• See, none of my flaming little gay boy friends ever got in trouble for being effeminate. My parents wouldn’t have appreciated an effeminate son (had they known they had one), but they were very much the exception. My (cis male) best friend in elementary school had a bigger collection of costume jewellery and princess dress than I did, it was awesome. He, btw, grew up to be straight and geeky.

      • Wish I’d had any little flaming gay boy friends as a kid – backwards hick town where I grew up kept anything like that quiet, the only guy I could call effeminate out of my 1000+ kid high school had a rather influential mother and so was beyond being picked on, so whatever “essence of odd” I exuded was sufficient to make me everyone’s favorite target with nobody to share the title with. Hard to prove you’re into boys when nobody of any gender will go near you, though. Or before you’re out of the “cooties” stage.

        I always hated pink, but liked purple. Hunting and fishing and horses and gymnastics, nail polish (glitter especially, and all colors that weren’t pinks or reds!) but it’d always get chipped fast and I’d never be bothered to do anything about it. Terrible fear of anyone finding out I liked “girly” music as opposed to more hardcore stuff, I’m still not big into horror or blow-shit-up movies, but also not a huge fan of musicals or chick flicks. But I love shojo manga and find most shonen horribly boring.

        I was an only child and had no push in either direction from my parents, though my mother discouraged beating people up in retaliation (and was horrified anytime my dad suggested it) so I regrettably never learned to throw a punch. My father is still disappointed that I don’t understand American football. Society said “man up” and stop letting the other kids bother you. And I went to high school in the mid-90s – everything everyone wore was baggy, save for the odd fishnet on a goth, so fashion was not an option for anyone of any gender!

        Of course, when I hit uni and civilization, I started buying makeup I’d never use, and I did start doll collecting when I got over that little fear of showing that I liked girly things, was like “See, I do *so* have two X chromosomes!”, but I still never did the girly thing “right”, either. I’ve never really “passed” as female, I just come off as “not-male”, and have always resisted any “passing” tips given by women, as they felt so wrong. Most gay guys still think I’m lying when I tell them I’m not into women, their gaydar pings but it’s not for the reason they think. The only people my gender expression didn’t/doesn’t bother were/are my parents.

        • “Most gay guys still think I’m lying when I tell them I’m not into women, their gaydar pings but it’s not for the reason they think.”

          sounds familiar

  7. You know, NA, I’m starting to think you’re a unicorn yourself. You really had the most unique and supportive childhood in many ways (though I’m not suggesting it was perfect – just different). My jealousy is without bounds 🙂

    • I have to give all the credit to the adults in my community. They were absolutely amazing. Problem is that we all grew up and moved away so now the same neighbourhood I grew up in isn’t nearly as great as it was when I lived there. Kids even four or five years younger than me had a very different experience because their set of parents wasn’t quite as accepting as the group I had. Still not horrible and the administration continues to be awesome to this day (my honorary niece goes to my elementary school), but some of the parents have punctured holes in my little bubble.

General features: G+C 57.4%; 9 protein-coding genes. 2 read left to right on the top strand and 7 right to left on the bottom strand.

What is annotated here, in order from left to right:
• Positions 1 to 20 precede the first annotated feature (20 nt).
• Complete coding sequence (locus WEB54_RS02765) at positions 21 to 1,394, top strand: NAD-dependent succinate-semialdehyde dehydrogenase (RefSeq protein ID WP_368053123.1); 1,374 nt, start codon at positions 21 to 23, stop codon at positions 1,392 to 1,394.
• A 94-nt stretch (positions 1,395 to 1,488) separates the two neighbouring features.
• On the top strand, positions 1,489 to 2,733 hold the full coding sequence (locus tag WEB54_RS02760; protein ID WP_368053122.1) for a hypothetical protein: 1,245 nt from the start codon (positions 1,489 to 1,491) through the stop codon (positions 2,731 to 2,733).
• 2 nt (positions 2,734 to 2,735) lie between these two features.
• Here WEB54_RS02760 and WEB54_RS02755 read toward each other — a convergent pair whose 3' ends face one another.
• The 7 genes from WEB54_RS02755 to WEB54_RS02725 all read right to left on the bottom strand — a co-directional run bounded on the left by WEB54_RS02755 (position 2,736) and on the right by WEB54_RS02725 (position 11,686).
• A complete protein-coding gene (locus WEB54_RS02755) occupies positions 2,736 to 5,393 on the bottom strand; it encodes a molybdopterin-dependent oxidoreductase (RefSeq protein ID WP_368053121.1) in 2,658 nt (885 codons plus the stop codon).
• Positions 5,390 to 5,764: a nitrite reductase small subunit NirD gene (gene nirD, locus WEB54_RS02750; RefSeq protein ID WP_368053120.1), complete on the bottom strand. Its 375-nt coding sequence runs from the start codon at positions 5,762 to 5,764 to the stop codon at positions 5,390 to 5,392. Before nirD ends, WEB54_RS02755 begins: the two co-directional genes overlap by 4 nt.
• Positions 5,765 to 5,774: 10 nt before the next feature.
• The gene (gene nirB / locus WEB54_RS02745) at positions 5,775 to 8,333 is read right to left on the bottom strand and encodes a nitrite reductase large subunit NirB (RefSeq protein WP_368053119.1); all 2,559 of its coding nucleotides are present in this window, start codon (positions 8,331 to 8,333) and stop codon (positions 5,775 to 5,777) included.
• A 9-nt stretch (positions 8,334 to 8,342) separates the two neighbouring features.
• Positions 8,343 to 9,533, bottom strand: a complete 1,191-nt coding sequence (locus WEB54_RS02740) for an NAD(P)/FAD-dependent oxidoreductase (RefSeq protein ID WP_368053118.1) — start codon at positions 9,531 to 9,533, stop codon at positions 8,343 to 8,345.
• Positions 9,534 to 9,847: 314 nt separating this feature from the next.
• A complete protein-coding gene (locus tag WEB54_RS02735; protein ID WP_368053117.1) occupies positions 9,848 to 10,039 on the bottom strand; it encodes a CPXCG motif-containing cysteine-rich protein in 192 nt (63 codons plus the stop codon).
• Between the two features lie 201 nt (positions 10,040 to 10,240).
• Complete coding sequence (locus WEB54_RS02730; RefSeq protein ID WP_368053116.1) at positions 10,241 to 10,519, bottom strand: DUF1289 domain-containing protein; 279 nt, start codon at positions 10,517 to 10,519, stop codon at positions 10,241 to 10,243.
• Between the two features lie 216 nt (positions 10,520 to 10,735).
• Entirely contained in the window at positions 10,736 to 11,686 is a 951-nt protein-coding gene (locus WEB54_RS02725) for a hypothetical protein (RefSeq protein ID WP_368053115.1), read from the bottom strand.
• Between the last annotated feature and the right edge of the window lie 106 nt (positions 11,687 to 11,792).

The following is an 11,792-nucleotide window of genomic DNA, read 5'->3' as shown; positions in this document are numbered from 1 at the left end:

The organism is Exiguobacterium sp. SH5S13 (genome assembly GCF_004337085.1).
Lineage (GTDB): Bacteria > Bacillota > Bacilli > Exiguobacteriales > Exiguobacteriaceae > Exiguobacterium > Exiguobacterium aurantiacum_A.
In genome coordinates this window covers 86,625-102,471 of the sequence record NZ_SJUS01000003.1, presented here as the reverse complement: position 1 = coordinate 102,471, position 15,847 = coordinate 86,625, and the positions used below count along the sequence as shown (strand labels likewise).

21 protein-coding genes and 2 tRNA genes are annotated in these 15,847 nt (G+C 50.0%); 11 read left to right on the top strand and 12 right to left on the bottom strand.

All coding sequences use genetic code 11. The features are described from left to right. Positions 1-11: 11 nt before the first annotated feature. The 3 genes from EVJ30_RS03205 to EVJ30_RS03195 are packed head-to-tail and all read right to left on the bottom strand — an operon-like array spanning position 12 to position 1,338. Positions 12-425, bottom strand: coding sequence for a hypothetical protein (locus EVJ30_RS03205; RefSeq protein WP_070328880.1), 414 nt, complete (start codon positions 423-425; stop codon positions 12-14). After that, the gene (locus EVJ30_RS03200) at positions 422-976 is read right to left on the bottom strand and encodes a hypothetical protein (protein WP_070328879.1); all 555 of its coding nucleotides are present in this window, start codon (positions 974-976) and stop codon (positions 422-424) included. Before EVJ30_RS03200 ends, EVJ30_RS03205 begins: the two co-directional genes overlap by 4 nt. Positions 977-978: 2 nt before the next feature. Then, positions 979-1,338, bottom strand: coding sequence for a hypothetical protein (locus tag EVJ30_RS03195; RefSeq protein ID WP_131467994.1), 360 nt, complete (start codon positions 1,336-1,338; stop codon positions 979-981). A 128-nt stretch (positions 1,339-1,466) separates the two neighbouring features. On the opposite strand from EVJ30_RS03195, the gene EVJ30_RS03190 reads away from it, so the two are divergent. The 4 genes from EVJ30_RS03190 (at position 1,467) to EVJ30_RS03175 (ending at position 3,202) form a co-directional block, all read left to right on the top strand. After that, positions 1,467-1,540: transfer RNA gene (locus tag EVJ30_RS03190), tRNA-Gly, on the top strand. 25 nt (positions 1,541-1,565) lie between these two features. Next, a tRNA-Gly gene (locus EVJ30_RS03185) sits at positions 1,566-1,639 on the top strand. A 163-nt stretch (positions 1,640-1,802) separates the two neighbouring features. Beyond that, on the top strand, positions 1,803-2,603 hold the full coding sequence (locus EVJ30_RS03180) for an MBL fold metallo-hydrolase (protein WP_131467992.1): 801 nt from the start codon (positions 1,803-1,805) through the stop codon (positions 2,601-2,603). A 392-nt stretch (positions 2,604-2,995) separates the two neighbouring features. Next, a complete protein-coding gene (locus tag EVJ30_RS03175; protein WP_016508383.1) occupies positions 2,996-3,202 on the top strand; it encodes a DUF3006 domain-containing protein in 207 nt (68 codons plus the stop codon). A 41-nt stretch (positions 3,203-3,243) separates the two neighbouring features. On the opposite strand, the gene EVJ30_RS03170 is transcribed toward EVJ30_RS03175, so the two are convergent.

8. I had really long loosely curled dyed red hair (it was believably red and matched my skin tone really well, the curls are natural). For about 7 years, I took care of it better than I took care of anything else on my body. When I cut it off, my family and friends mourned it because it was their favorite (and mine!) thing about my look.

    When I regularly went swing dancing as the female/follower role. It made me feel very female.

    When I was in girls’ gymnastics as a young kid. When I joined a girls’ soccer team. When I chose to live in the same-sex dorm my first year on campus (I hated freshman even when I was a freshman 🙂 ).

    There are so many things in my life that really weren’t clues to my transness.

    There are even ones I’m too embarrassed to admit.

  9. *relates*

    lol I remember I was banned from wearing make up till I was 14 and I used to colour my nails in with felt tips!

    I also loved dressing up.

    I made a public show about hating girlie things as a kid, but I practically had a radar for boys who wanted to play dress-up, and then I let my sissy side out too. It was the closest I ever felt to being totally understood without having to explain myself to anyone.

  10. You see, things like that aren’t part of a gay male childhood. They’re part of a female childhood. You claim to have been socialized as male, but no males are socialized like that. How many other males would be encouraged to wear dresses and makeup? How many other guys have experience being the woman in a heterosexual relationship?

    • I would appreciate it if you didn’t make assumptions about my childhood based on your own socialisation. Where I grew up it was perfectly normal for little boys to play with dresses and makeup. Several of my cis boy friends had far bigger collections than I did and no one cared. As for being in a heterosexual relationship, that depends on how you’re defining that. Every guy I went out with before coming out was gay and either made it a point that they were with me because I wasn’t “really a girl” or thought I was a cis guy. I don’t know what the hell that counts as because it confuses me probably more than it does you.

      I thought the same way as you do about these things when I first came out. Trans groups are so obsessed with normative gender roles that no one ever takes into account people being socialised differently in different areas. Then I started coming out to my friends. When over half of your social group (closer to 90% when talking about friends I made before puberty) gets confused by your coming out because they thought you were a cis guy clearly there is something a bit different about your socialisation. I happened to be raised in a very progressive neighbourhood with only two or three adults who thought there was anything wrong with cross-gender behaviour. That impacted my socialisation and the socialisation of the kids I grew up with. I don’t know how it happened, but I’m glad it did.

      • Also, there’s quite a bunch of gay men (and several straight men) who had a childhood like that.